Defend Truth


Africa needs to overcome dangerous dependance on the West and pioneer its own medical research


Zacharia Kafuko is the Africa Chapter Manager of 1Day Sooner. He is a molecular biochemist and a 2017 recipient of the Mandela Washington Fellowship of the Young African Leaders Initiative. He has been the producer and presenter of the award-winning radio programme Science Bench and has been involved in vaccine equity advocacy. He has previously worked as a public health educator under the Water for African Cities programme. He currently lives in the Seychelles.

Africa must break the norm of dependence on Western medical research and development if the continent is to ensure access to life-saving vaccines and medicines in the future.

As an African, when the Covid-19 pandemic broke out late in 2019, I immediately started following events in Europe and America. I knew a sad fact early on: if a solution was to be found for SARS-CoV-2, it would almost certainly come from the West. This is not to suggest that there are no brilliant scientists in Africa. I myself am a molecular biochemist.

Africa has medical doctors, pharmacists, biomedical researchers and academics who have attended prestigious university institutions like Oxford, Cambridge, Harvard, Princeton and more. But how then is it that each time we are faced with disease outbreaks, our first instinct is to look beyond the continent? How can Africa break this norm? 

Africa has a long unhealthy pattern of dependency on the West in almost all sectors. Besides health, this dependency exists in education, transport and communication, business and even in holding of elections. This level of dependency is neither sustainable nor practical and means Africa may suffer from Covid-19 for years to come. Polio was eradicated in America in 1979, yet it took 40 years to do the same in Africa. 

Covid-19 vaccine distribution is unlikely to be any different. Some African countries have indicated their intent to purchase some doses for their citizens, but this still falls short of actually solving the problem. According to the world’s largest vaccine manufacturer, the Serum Institute of India, there will not be “enough Covid-19 vaccines available for everyone in the world to be inoculated until the end of 2024 at the earliest”.

This is the real danger of dependence: Africa is forced to wait at the bottom of the queue. Viruses like SARS-CoV-2 spread exponentially, and the more they spread, the higher the likelihood of mutations that may make pathogens more resistant to available vaccines. Stronger research and development can make the continent self-reliant, which translates into thousands of lives saved. 

Africa has a moral obligation to itself and to future generations to begin offering solutions to these problems. Africa must get involved in medical research if we want to make our relationship with the West mutually beneficial. Africa has talented and intelligent people, like everywhere else in the world, who should be conducting research and clinical trials.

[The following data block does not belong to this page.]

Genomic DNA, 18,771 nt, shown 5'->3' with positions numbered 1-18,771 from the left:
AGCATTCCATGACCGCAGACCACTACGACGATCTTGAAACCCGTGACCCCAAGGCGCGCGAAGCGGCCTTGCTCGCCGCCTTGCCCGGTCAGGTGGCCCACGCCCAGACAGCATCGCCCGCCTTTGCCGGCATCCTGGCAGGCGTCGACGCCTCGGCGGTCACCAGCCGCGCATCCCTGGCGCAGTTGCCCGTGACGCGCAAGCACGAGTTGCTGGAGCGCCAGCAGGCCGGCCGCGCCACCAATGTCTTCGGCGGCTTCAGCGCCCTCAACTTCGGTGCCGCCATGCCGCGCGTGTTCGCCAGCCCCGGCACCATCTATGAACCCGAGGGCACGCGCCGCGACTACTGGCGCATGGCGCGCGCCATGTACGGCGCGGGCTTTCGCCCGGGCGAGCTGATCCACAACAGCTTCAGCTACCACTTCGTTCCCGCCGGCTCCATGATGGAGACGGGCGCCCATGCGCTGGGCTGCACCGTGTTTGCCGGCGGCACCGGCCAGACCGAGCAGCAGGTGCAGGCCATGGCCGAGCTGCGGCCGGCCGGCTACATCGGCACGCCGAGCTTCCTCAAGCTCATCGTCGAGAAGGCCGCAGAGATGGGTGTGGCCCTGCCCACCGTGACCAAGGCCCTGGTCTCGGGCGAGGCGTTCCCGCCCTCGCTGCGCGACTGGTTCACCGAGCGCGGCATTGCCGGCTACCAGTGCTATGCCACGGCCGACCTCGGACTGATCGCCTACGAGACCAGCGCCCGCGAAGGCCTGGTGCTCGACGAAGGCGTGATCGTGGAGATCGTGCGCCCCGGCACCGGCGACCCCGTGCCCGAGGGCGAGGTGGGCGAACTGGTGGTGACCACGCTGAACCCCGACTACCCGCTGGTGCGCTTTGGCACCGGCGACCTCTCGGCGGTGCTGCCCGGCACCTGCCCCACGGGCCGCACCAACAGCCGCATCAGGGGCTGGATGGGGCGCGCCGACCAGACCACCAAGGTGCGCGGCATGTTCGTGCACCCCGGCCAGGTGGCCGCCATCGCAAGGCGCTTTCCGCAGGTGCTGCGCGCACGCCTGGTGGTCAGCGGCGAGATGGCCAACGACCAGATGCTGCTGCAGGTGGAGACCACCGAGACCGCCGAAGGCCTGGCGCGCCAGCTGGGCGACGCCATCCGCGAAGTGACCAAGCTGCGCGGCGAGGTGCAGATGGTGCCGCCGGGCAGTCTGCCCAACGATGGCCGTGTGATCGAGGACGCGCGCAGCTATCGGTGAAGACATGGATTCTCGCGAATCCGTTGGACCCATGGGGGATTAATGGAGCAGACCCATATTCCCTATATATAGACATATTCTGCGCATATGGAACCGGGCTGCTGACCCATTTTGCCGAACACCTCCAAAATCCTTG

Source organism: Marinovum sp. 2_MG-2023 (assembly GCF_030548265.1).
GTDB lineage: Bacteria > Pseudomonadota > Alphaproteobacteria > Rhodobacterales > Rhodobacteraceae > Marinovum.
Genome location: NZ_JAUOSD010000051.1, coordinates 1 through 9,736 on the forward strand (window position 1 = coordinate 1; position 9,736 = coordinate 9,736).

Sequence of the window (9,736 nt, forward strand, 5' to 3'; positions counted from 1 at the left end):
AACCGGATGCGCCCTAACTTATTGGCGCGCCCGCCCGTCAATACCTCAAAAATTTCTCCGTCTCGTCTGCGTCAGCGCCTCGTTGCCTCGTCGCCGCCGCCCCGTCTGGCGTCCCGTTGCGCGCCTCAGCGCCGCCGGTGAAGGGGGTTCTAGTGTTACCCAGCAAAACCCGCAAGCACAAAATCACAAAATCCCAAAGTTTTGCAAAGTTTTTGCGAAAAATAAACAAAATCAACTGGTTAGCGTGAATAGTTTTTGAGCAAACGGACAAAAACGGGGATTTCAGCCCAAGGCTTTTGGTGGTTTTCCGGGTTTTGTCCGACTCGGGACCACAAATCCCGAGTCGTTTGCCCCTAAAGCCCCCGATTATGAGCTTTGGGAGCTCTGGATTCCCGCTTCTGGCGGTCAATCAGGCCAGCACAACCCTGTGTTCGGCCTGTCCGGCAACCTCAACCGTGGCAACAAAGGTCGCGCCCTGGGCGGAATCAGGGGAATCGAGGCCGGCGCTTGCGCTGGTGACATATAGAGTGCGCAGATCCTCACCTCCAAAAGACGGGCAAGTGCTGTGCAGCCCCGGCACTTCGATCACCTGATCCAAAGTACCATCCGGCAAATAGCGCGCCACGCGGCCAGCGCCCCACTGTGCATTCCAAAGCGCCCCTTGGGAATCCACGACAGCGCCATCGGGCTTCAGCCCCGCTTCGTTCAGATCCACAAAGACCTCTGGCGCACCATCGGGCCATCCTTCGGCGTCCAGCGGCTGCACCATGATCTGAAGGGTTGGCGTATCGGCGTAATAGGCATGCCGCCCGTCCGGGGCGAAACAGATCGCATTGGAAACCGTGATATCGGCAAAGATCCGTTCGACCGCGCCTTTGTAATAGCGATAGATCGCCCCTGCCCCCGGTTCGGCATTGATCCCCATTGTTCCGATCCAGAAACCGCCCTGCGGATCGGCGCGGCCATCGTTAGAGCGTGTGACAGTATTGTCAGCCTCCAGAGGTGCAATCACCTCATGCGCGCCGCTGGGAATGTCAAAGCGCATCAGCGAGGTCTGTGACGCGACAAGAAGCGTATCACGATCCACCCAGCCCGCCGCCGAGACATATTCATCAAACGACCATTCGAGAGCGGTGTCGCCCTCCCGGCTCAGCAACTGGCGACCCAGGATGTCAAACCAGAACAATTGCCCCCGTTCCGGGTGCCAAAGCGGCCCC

While many Africans are currently advocating equity in the ongoing vaccine roll-out, we should also position ourselves for equity in vaccine development. Africans must participate in clinical trials for not just the Covid-19 vaccines, but for several vaccines and medicines that are developed especially when they are also going to be used by the continent.

This was part of my motivation for volunteering through 1Day Sooner to participate in a Covid-19 human challenge trial. This will help to repudiate some of the mistrust that is associated with vaccines.  

In the interest of finding long-term permanent solutions to this syndrome of depending on the West for help each time we have an epidemic, Africa should consider setting up its own medical research facilities. Instead of accepting donations for vaccine roll-out from Western countries, it would serve a better economic model in Africa to actually set up self-sufficient medical research facilities on the continent.

According to the Organisation for Economic Co-operation and Development, wealthy countries gave $49.9-billion in official development assistance to Africa in 2016. This figure continues to grow as populations rise. Building medical research facilities and infrastructure to produce medicines on the continent will be a step closer towards health autonomy. The funding for such an important and modern facility could be sourced from African governments.

The African Union, along with WHO regional office for Africa, would take a lead on this project. Western donors should divert planned donations towards projects that break the norm of dependence and pave the way for self-sufficiency.  

If we do not have our own research facilities and we do not want to participate in clinical trials, Africa will continue to always wait at the end of the queue. Covid-19 is a case in point. DM


"Information pertaining to Covid-19, vaccines, how to control the spread of the virus and potential treatments is ever-changing. Under the South African Disaster Management Act Regulation 11(5)(c) it is prohibited to publish information through any medium with the intention to deceive people on government measures to address COVID-19. We are therefore disabling the comment section on this article in order to protect both the commenting member and ourselves from potential liability. Should you have additional information that you think we should know, please email [email protected]"

Comments - Please in order to comment.

Please peer review 3 community comments before your comment can be posted

MavericKids vol 3

How can a child learn to read if they don't have a book?

81% of South African children aged 10 can't read for meaning. You can help by pre-ordering a copy of MavericKids.

For every copy sold we will donate a copy to Gift of The Givers for children in need of reading support.